How to Rethink Your Business During Uncertainty

Recessions are a good time to disengage from businesses and practices that are weak and under pressure—but the volatile environment demands that managers let go of old approaches.

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Image courtesy of Flickr user cantabrigensis

Image courtesy of Flickr user cantabrigensis.

The depressing headlines are only the latest manifestation of a trend that has been long in the making: the encroachment of Schumpeter’s famous “gales of creative destruction” over what were once relatively stable, even mature, businesses.1 Unfortunately, leaders of many of today’s more mature organizations don’t have the right mindset or practices to help their organizations survive. They grew up with management practices suited to a different age—one with higher barriers to entry, greater transaction costs, fewer capable competitors, growing and increasingly affluent markets and far less information. The environments they are facing now, however, are less predictable, more complicated and more volatile.


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The result is that many of the core businesses—involved with what may be boring old, mainstream, mature products and services that everyone has taken for granted—are themselves becoming more uncertain. As uncertainty increases, companies are finding themselves facing what we call a high ratio of “uncertainty to knowledge.” This is a problem because making decisions based on old assumptions often leads to unfortunate outcomes.

Human beings have a tendency to embrace information reinforcing their pre-existing beliefs, while challenging or rejecting information that calls these beliefs into question.2 At the same time, many established management tools, such as net present value, are built on a foundation of assumed certainty—that it’s realistic to forecast likely cash flows into the future and discount them to today. In volatile business environments, such thinking is no longer practical.

The good news is that other, more suitable approaches can be adapted from the practices used by successful fast-growth companies, entrepreneurs and corporate new-business-development groups that have always had to navigate unpredictable, resource-constrained and surprising environments. In an unpredictable world, trying to be right can lead managers terribly astray. Therefore, we favor a “discovery-driven” approach that emphasizes searching for the right answers and reducing the assumption-to-knowledge ratio.

The leading question

What happens when companies can no longer count on their core business?

  • Launching reinvention requires candid assessment of the core’s prospects and goals to orient the organization toward a compelling future.




1. J. Schumpeter, “Capitalism, Socialism, and Democracy” (New York: Harper Perennial, 1942).

2. D. Kahneman, P. Slovic and A. Tversky,“ Judgment Under Uncertainty: Heuristics and Biases” (Cambridge: Cambridge University Press, 1982).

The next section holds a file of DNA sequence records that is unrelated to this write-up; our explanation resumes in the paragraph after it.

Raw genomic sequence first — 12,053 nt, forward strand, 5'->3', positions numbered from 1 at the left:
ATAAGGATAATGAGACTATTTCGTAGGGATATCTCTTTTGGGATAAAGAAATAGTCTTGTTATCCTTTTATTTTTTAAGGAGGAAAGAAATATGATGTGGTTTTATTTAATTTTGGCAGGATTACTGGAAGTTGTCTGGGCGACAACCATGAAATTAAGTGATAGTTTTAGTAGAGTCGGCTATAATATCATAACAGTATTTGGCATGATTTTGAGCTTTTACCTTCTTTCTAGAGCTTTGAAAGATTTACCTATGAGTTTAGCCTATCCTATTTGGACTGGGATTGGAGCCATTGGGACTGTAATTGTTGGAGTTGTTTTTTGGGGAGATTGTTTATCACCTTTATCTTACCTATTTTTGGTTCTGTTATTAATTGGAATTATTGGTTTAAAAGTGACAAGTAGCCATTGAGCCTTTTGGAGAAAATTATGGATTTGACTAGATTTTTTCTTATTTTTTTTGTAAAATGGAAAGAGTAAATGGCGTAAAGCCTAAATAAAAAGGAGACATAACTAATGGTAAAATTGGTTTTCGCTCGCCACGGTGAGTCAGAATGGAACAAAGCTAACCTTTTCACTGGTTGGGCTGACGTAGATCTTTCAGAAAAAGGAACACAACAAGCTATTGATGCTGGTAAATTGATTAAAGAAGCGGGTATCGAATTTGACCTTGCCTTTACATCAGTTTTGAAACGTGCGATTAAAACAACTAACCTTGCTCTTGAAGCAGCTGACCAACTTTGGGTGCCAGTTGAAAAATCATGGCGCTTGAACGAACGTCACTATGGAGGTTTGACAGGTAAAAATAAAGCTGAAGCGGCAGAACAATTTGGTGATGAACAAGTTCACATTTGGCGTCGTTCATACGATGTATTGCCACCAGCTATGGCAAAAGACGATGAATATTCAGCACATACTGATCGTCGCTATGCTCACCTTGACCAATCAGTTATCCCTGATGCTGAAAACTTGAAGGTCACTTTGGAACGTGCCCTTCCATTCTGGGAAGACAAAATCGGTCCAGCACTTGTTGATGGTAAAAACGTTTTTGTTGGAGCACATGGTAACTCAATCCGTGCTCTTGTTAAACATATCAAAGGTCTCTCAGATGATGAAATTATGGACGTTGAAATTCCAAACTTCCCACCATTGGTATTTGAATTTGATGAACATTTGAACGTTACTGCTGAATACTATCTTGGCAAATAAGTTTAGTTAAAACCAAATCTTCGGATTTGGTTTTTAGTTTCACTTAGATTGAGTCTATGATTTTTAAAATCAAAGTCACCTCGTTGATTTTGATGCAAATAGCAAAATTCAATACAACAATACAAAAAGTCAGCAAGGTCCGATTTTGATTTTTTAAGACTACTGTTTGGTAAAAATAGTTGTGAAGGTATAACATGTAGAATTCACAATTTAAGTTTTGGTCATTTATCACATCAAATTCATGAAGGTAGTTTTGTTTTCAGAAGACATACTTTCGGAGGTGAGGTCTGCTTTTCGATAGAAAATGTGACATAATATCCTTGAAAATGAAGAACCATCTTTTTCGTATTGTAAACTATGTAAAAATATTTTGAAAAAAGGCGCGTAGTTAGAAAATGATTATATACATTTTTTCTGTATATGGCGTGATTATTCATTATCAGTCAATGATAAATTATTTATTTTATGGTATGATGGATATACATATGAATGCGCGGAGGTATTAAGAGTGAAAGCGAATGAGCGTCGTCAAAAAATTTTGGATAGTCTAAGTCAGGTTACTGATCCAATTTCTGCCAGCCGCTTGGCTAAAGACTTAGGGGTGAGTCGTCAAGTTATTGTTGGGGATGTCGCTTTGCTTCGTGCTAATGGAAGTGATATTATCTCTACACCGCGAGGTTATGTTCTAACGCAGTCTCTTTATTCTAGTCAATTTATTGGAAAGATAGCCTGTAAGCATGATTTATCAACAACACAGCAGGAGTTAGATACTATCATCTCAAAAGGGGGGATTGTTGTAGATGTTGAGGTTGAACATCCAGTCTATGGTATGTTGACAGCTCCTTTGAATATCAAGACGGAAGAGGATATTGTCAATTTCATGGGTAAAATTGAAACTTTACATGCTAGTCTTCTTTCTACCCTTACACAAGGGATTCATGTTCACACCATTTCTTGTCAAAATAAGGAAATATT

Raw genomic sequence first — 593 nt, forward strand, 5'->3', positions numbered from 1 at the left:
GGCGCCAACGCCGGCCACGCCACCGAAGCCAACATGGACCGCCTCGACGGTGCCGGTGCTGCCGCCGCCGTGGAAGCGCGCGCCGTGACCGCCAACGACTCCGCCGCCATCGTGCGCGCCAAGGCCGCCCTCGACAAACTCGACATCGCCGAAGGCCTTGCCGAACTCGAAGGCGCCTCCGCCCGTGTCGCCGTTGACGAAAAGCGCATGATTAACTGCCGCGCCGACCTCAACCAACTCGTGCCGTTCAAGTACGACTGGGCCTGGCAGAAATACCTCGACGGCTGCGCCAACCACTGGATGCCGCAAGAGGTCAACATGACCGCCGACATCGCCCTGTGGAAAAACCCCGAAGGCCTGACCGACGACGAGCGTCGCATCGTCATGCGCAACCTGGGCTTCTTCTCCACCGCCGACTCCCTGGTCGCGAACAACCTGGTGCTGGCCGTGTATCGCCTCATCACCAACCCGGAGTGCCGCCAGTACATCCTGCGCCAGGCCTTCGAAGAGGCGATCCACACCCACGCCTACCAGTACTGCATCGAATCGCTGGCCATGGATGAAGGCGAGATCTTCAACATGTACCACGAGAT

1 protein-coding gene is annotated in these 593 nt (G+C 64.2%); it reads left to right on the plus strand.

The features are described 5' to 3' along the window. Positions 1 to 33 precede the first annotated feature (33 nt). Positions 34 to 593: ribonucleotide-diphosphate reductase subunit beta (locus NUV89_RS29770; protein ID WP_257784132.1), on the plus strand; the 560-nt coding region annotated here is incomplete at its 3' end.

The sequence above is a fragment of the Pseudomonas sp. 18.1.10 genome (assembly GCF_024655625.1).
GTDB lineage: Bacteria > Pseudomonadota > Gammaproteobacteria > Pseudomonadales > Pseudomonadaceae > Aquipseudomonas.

3. M.S. Reisch, “DuPont Gets an Overhaul,” Chemical & Engineering News 80, no.15 (2002): 22-27.

4. “Ellen Kullman to Investors: Growth from Emerging Markets,” September 18, 2008, at

5. E. Byron and K. Richardson, “Avon Makeover Isn’t Cosmetic: Multiyear Turnaround Appears Solid, With a Buyback Coming,” Wall Street Journal, Oct. 22, 2007, sec. C, p.1; and E. Byron, “Is Avon’s Latest Scent Sweet Smell of Success? Bold Moves, High-Touch-Meets-High-Tech Business Model Help CEO Andrea Jung Boost Sales of Sluggish Company,” Wall Street Journal, Oct. 15, 2007, sec. B, p. 1.

6. I.C. MacMillan, “Controlling Competitive Dynamics by Taking Strategic Initiative,” Academy of Management Executive 2, no. 2 (1987): 111-118.

7. A spreadsheet for calculating this abbreviated NPV can be downloaded at by clicking on the “tools” tab.

8. L. Abboud and A. Lagorce, “SAP Profit Slumps: New-Software Rollout Is Slowed,” Wall Street Journal, May 1, 2008, sec. B, p. 6.

9. R.G. McGrath and I.C. MacMillan, “Discovery-Driven Growth: A Breakthrough Process to Reduce Risk and Seize Opportunity” (Boston: Harvard Business Press, 2009).

10. R. Waters, “Baby Bells Hit by a Series of Wrong Numbers,” April 16, 2002,

11. “The Phone Call Is Dead; Long Live the Phone Call,” Economist, Dec. 2, 2004, 69.

12. S. Mehta, “Don’t Call Me Baby,” Fortune, April 16, 2001, 162-168.

13. S. Rosenbush, “Verizon’s Gutsy Bet,” Business Week, Aug. 4, 2003, 52-62.

14. S. Ward, “You Can Really Hear Them Now,” Barron’s, Feb. 2, 2009, 24.

i. A.K. Dixit and R.S. Pindyck, “Investment Under Uncertainty” (Princeton, New Jersey: Princeton University Press, 1994); A.B. van Putten and I.C. MacMillan, “Making Real Options Really Work,” Harvard Business Review 82 (December 2004): 134; and I.C. MacMillan and R.G. McGrath, “Crafting R&D Project Portfolios,” Research-Technology Management 45, no. 5 (September 2002): 48-59.

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Comments (2)
Mike Stapenhurst
Companies that use a matrix type of organization are more flexible in nature. In difficult economic times they should do better than those with a standard hierarchical management structure.

Has anyone studied this?
Hanan Weiskopf
Rita, wouldn't you agree that in dire times, smaller companies are bound to have the best opportunities? In a bad economy, small companies are more agile and respond quicker - and also are familiar with maximizing limited resources. 
I think they specialize in creating enabling structures in creative models can only learn from.